Pride-Based Self-Affirmations and Parenting Programs

Zoelene Hill, Michelle Spiegel, Lisa A. Gennetian

Research output: Contribution to journalArticlepeer-review


We newly apply the concept of self-affirmation typically used in the domain of health and education to the domain of parenting. Recruiting parents of children age 13 or younger (n = 1,044), we test how eliciting positive self-concept affects interest in receiving parenting materials and participating in a parenting program. We find that an adapted, pride-based written self-affirmation exercise increased parents’ positive self-concept and their interest in parenting programs and resources, particularly among parents with a high baseline fear of judgment associated with seeking help. Implications for applying insights from psychology as a strategy to mitigate fear of judgment to optimize participation in an evidence-based parenting program at scale are discussed.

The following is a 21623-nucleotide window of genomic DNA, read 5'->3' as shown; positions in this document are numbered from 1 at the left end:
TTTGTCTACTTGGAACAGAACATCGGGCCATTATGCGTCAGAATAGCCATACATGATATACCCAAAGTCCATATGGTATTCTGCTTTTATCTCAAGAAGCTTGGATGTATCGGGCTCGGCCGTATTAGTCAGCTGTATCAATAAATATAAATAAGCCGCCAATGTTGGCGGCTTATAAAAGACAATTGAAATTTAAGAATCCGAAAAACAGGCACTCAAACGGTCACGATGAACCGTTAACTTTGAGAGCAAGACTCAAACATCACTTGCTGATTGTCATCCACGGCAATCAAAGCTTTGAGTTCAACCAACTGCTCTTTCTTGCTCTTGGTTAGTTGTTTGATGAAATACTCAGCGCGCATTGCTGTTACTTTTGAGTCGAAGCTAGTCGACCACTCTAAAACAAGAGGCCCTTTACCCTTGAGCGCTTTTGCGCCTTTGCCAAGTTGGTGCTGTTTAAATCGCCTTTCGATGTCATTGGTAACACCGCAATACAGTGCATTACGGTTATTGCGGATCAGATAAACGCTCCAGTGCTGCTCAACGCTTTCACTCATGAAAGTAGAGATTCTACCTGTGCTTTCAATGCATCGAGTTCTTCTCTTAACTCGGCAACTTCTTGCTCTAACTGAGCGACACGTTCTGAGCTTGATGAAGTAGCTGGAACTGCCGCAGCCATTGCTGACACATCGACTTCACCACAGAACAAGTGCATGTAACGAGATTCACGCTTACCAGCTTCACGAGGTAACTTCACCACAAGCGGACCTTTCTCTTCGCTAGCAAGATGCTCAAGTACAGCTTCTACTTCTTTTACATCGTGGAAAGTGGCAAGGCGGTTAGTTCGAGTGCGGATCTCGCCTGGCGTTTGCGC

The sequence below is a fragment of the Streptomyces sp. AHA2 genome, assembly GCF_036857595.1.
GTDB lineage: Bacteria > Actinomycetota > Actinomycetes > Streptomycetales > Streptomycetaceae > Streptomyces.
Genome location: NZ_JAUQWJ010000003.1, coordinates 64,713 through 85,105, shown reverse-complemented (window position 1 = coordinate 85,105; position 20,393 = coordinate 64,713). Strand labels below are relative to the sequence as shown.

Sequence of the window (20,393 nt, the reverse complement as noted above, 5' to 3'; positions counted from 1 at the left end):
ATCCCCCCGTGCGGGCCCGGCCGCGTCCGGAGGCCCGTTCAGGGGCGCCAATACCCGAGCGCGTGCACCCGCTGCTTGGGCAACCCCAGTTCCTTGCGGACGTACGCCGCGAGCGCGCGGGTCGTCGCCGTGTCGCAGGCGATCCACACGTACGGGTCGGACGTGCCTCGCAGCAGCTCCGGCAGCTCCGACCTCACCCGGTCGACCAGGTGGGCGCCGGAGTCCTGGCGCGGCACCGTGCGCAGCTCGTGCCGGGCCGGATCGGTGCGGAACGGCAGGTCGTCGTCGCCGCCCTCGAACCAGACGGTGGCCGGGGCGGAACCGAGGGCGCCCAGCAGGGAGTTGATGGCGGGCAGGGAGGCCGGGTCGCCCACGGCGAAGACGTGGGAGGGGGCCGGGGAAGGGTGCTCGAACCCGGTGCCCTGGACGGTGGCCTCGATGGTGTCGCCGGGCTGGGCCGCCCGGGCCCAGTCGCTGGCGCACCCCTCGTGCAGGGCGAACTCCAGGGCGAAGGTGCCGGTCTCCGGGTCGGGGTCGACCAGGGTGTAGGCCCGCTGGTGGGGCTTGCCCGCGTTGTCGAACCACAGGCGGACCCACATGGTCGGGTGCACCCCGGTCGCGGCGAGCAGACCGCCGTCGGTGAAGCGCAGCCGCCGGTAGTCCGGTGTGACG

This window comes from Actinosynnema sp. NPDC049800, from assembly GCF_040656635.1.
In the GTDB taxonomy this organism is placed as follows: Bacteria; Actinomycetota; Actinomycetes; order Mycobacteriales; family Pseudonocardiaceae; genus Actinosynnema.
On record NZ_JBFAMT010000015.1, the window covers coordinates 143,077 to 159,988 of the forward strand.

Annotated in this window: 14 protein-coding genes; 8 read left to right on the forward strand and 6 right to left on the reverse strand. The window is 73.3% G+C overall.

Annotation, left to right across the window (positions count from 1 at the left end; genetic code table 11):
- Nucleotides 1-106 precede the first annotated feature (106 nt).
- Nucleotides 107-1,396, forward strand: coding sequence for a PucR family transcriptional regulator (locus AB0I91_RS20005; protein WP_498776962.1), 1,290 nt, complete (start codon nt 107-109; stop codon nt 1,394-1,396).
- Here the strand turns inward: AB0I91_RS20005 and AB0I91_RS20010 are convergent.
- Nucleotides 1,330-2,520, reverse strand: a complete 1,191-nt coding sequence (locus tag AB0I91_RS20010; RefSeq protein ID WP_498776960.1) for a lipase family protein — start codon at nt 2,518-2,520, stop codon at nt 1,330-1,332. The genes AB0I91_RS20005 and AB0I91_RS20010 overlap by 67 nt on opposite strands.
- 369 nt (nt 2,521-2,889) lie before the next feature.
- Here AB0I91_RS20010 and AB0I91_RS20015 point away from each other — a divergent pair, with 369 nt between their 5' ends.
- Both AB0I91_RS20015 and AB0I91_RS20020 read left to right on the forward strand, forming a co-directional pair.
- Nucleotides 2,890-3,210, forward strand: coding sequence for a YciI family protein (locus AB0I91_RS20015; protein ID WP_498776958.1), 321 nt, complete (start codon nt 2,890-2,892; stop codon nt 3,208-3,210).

Original languageEnglish (US)
Article number910
JournalFrontiers in Psychology
StatePublished - Jun 23 2020


  • behavioral economics
  • ethnic disparity
  • parent engagement
  • parenting intervention
  • prevention
  • racial disparity
  • self-affirmation
  • socioeconomic disparity

ASJC Scopus subject areas

  • General Psychology


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